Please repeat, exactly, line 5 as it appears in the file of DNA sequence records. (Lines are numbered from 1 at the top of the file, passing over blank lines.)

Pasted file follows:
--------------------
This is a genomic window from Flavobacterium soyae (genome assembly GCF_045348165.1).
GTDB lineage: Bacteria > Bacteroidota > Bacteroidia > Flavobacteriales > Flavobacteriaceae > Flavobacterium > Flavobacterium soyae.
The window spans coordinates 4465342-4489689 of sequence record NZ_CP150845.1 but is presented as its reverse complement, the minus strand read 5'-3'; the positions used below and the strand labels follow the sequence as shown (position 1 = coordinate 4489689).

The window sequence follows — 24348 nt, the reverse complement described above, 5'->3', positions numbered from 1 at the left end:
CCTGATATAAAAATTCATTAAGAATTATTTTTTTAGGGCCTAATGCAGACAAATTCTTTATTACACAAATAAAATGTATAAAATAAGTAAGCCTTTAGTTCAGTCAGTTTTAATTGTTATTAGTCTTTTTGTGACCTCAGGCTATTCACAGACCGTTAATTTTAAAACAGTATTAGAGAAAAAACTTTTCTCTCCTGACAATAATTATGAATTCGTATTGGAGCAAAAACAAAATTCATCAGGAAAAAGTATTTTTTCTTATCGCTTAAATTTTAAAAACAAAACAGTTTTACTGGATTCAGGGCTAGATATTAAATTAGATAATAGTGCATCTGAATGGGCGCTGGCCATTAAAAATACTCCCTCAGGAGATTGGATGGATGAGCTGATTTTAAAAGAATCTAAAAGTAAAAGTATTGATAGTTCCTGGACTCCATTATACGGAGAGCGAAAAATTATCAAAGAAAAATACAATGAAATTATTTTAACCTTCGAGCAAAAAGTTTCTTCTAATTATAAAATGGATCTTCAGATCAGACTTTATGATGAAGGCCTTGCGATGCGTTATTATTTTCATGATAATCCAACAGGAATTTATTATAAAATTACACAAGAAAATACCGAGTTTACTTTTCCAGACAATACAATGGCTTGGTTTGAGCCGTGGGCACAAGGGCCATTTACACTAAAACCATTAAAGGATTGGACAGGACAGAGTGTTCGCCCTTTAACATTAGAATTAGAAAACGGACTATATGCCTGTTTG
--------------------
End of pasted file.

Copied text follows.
CCTGATATAAAAATTCATTAAGAATTATTTTTTTAGGGCCTAATGCAGACAAATTCTTTATTACACAAATAAAATGTATAAAATAAGTAAGCCTTTAGTTCAGTCAGTTTTAATTGTTATTAGTCTTTTTGTGACCTCAGGCTATTCACAGACCGTTAATTTTAAAACAGTATTAGAGAAAAAACTTTTCTCTCCTGACAATAATTATGAATTCGTATTGGAGCAAAAACAAAATTCATCAGGAAAAAGTATTTTTTCTTATCGCTTAAATTTTAAAAACAAAACAGTTTTACTGGATTCAGGGCTAGATATTAAATTAGATAATAGTGCATCTGAATGGGCGCTGGCCATTAAAAATACTCCCTCAGGAGATTGGATGGATGAGCTGATTTTAAAAGAATCTAAAAGTAAAAGTATTGATAGTTCCTGGACTCCATTATACGGAGAGCGAAAAATTATCAAAGAAAAATACAATGAAATTATTTTAACCTTCGAGCAAAAAGTTTCTTCTAATTATAAAATGGATCTTCAGATCAGACTTTATGATGAAGGCCTTGCGATGCGTTATTATTTTCATGATAATCCAACAGGAATTTATTATAAAATTACACAAGAAAATACCGAGTTTACTTTTCCAGACAATACAATGGCTTGGTTTGAGCCGTGGGCACAAGGGCCATTTACACTAAAACCATTAAAGGATTGGACAGGACAGAGTGTTCGCCCTTTAACATTAGAATTAGAAAACGGACTATATGCCTGTTTG